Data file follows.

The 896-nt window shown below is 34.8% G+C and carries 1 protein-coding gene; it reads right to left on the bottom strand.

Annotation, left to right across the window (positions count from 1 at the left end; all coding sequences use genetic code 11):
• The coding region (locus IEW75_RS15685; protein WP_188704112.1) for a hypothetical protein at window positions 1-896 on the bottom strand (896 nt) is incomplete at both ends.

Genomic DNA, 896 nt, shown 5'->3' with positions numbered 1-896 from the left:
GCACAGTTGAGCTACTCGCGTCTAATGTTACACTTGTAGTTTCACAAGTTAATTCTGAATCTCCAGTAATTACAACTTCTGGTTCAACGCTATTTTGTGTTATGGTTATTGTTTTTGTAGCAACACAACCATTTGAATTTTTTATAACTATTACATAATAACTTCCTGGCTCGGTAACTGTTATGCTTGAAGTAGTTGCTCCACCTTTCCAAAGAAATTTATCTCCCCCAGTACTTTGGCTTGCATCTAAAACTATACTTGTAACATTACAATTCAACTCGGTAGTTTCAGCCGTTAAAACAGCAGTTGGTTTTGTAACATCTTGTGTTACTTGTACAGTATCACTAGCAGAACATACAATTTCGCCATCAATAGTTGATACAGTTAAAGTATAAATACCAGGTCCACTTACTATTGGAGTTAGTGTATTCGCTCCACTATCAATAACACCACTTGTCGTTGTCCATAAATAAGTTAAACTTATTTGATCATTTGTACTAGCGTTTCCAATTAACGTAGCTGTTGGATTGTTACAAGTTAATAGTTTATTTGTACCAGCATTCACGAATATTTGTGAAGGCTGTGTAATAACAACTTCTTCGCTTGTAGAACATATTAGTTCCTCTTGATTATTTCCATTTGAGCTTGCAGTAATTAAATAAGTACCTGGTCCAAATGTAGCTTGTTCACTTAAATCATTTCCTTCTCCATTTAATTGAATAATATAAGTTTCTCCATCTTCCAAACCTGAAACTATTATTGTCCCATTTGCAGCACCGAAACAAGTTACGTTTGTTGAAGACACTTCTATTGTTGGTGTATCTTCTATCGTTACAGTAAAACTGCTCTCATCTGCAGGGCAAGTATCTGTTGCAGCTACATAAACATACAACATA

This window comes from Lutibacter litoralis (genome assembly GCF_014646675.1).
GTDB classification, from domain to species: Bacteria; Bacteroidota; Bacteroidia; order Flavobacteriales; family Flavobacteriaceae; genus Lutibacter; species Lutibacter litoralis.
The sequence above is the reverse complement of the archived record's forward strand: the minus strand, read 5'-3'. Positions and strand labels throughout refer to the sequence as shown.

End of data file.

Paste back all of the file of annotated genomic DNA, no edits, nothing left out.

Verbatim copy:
The 896-nt window shown below is 34.8% G+C and carries 1 protein-coding gene; it reads right to left on the bottom strand.

Annotation, left to right across the window (positions count from 1 at the left end; all coding sequences use genetic code 11):
• The coding region (locus IEW75_RS15685; protein WP_188704112.1) for a hypothetical protein at window positions 1-896 on the bottom strand (896 nt) is incomplete at both ends.

Genomic DNA, 896 nt, shown 5'->3' with positions numbered 1-896 from the left:
GCACAGTTGAGCTACTCGCGTCTAATGTTACACTTGTAGTTTCACAAGTTAATTCTGAATCTCCAGTAATTACAACTTCTGGTTCAACGCTATTTTGTGTTATGGTTATTGTTTTTGTAGCAACACAACCATTTGAATTTTTTATAACTATTACATAATAACTTCCTGGCTCGGTAACTGTTATGCTTGAAGTAGTTGCTCCACCTTTCCAAAGAAATTTATCTCCCCCAGTACTTTGGCTTGCATCTAAAACTATACTTGTAACATTACAATTCAACTCGGTAGTTTCAGCCGTTAAAACAGCAGTTGGTTTTGTAACATCTTGTGTTACTTGTACAGTATCACTAGCAGAACATACAATTTCGCCATCAATAGTTGATACAGTTAAAGTATAAATACCAGGTCCACTTACTATTGGAGTTAGTGTATTCGCTCCACTATCAATAACACCACTTGTCGTTGTCCATAAATAAGTTAAACTTATTTGATCATTTGTACTAGCGTTTCCAATTAACGTAGCTGTTGGATTGTTACAAGTTAATAGTTTATTTGTACCAGCATTCACGAATATTTGTGAAGGCTGTGTAATAACAACTTCTTCGCTTGTAGAACATATTAGTTCCTCTTGATTATTTCCATTTGAGCTTGCAGTAATTAAATAAGTACCTGGTCCAAATGTAGCTTGTTCACTTAAATCATTTCCTTCTCCATTTAATTGAATAATATAAGTTTCTCCATCTTCCAAACCTGAAACTATTATTGTCCCATTTGCAGCACCGAAACAAGTTACGTTTGTTGAAGACACTTCTATTGTTGGTGTATCTTCTATCGTTACAGTAAAACTGCTCTCATCTGCAGGGCAAGTATCTGTTGCAGCTACATAAACATACAACATA

This window comes from Lutibacter litoralis (genome assembly GCF_014646675.1).
GTDB classification, from domain to species: Bacteria; Bacteroidota; Bacteroidia; order Flavobacteriales; family Flavobacteriaceae; genus Lutibacter; species Lutibacter litoralis.
The sequence above is the reverse complement of the archived record's forward strand: the minus strand, read 5'-3'. Positions and strand labels throughout refer to the sequence as shown.